Step 1: Tools and Materials
What you'll need:
- String or Twine to be braided
- Zipper w/ missing pull
- Sugru (optional)
- Dextrous fingers
Step 2: Jute
First you'll need to get some twine. I used Natural Jute [4 ply - #72] - available at my local Hobby Lobby. Four dollars got me a 135 ft spool, far more than required for this project. Most importantly, it's about 3/16 of an inch wide, small enough to fit through the eye of my zipper tab.
Step 3: Cut the Twine
Cut two lengths of twine. Sixteen inches worked well for me, but this dimension will vary – dependent on the thickness of your twine, the tightness of the braid, and the desired length of the pull itself. Give yourself some extra if you're not sure of the length, it will come in handy when you do the over hand knot.
Step 4: Thread It Through and Tie
Thread the lengths of twine through the eye of the zipper tab, pulling until you reach the midpoint. Gather the strings evenly and tie a simple knot snugly on the zipper tab.
Step 5: Braiding
Now you have four twine lengths to braid. I did a simple alternating twist style, but any type of braid will work. The video below is annotated with instructions on how to do the braid.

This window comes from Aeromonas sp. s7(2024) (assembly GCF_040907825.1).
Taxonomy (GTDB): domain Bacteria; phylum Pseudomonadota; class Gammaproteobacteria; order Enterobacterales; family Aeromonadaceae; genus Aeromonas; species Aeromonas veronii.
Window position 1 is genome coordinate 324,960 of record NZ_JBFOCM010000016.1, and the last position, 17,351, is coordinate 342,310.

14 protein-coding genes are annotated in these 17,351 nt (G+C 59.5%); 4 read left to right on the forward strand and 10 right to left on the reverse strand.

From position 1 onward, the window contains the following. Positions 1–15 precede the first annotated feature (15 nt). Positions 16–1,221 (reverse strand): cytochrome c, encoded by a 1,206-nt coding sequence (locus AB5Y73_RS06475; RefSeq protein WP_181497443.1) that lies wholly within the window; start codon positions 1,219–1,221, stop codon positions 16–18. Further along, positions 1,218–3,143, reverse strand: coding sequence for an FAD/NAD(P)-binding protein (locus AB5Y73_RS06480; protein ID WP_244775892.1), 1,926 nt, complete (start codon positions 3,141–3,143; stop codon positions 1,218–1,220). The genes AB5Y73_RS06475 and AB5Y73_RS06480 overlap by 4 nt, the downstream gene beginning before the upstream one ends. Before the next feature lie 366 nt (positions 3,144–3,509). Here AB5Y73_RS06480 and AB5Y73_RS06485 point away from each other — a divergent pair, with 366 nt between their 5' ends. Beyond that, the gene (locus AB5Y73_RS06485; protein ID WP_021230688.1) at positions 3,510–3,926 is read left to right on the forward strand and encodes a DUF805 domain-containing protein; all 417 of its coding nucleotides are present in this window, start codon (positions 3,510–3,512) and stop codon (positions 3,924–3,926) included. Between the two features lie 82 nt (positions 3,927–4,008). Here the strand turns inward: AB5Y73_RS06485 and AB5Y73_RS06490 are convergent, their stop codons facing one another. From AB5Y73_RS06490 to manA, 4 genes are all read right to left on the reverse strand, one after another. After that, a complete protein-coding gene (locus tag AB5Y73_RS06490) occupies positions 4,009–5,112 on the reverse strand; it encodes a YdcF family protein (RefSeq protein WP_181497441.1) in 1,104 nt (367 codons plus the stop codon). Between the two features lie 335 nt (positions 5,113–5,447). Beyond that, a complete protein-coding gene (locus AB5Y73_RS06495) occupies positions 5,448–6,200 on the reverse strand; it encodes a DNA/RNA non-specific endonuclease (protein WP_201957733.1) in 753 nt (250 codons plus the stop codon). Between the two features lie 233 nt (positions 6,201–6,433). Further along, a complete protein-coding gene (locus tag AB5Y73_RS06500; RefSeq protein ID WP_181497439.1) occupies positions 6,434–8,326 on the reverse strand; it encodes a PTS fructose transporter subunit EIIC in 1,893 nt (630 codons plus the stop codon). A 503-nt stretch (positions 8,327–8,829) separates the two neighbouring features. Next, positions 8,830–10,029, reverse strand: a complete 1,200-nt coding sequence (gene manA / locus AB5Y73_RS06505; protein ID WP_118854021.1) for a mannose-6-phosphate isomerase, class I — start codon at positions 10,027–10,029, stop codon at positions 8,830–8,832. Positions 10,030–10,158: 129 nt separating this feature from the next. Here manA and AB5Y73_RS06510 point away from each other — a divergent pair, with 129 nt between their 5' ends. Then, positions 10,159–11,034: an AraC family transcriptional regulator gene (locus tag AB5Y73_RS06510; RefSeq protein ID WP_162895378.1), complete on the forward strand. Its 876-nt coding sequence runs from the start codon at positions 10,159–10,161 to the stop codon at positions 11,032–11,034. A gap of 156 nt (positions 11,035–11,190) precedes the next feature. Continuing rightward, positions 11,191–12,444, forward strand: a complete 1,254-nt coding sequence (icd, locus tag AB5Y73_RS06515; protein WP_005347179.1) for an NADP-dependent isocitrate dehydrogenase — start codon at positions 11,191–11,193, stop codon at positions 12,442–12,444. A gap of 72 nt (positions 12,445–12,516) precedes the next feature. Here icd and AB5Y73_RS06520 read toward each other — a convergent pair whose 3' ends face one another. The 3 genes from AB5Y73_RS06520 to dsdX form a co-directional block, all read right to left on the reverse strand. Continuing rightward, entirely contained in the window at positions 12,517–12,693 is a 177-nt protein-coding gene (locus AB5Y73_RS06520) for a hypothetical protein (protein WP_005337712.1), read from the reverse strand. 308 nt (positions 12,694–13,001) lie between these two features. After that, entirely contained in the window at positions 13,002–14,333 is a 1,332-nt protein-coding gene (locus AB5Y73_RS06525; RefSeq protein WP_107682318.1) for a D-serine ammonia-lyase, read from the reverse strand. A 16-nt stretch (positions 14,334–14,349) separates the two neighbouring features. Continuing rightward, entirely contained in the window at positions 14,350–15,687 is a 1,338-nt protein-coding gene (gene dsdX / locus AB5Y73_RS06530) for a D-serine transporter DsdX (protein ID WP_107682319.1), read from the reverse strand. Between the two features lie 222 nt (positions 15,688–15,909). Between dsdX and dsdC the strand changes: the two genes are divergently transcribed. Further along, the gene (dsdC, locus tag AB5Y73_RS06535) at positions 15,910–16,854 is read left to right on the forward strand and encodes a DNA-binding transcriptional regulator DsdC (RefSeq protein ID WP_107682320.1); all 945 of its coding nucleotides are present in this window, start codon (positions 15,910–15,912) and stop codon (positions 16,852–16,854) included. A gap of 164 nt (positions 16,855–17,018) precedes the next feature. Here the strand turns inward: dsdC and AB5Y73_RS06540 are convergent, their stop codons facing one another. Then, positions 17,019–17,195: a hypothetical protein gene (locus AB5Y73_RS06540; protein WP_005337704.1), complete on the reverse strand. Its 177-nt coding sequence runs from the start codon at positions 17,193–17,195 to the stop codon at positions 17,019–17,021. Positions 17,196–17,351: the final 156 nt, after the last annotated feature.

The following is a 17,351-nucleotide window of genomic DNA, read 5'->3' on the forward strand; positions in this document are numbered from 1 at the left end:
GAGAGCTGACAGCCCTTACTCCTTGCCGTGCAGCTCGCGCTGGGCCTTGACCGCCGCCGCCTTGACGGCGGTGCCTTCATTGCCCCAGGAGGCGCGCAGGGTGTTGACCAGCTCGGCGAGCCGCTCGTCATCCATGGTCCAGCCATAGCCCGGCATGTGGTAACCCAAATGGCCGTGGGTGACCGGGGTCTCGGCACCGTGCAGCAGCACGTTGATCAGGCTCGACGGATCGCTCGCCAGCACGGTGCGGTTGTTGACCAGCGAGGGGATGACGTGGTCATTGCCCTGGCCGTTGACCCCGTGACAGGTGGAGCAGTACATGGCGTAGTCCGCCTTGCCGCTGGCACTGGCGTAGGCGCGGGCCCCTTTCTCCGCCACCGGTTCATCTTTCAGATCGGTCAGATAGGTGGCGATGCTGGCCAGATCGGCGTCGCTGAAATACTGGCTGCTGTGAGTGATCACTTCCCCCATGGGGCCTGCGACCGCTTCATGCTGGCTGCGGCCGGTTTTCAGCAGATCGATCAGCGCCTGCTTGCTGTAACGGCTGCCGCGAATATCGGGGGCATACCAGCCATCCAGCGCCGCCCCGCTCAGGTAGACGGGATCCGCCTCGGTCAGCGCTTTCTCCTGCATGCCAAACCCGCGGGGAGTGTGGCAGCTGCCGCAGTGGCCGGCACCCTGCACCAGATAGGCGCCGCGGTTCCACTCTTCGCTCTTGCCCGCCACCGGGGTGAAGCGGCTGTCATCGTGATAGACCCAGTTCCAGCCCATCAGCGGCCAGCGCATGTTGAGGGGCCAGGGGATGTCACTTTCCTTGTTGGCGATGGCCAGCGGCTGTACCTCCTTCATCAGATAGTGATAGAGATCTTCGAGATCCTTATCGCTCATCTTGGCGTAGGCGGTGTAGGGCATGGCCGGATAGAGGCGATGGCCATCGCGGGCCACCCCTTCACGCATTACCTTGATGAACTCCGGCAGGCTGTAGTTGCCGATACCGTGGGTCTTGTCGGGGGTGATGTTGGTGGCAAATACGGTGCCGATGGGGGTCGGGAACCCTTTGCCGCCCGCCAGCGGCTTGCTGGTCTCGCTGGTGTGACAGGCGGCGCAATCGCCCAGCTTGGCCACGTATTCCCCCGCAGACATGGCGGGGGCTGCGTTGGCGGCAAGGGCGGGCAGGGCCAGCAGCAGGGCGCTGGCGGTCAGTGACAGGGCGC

Step 6: Triming
Finish your braid with an overhand knot. Trim excess twine.
Step 7: Sugru
As nice as the natural look of the jute is, I have my doubts about the long term durability, and it doesn't blend very well with the bag. I finished my zipper pulls with Sugru, an air-dry silicone rubber material. It comes in a variety of colors, the black blends quite well with the bag.
Note: Follow the directions on your Sugru packet to get the best results, and though sugru is classified as not-hazardous, they recommend that customers with sensitive skin wear gloves while working with the uncured product.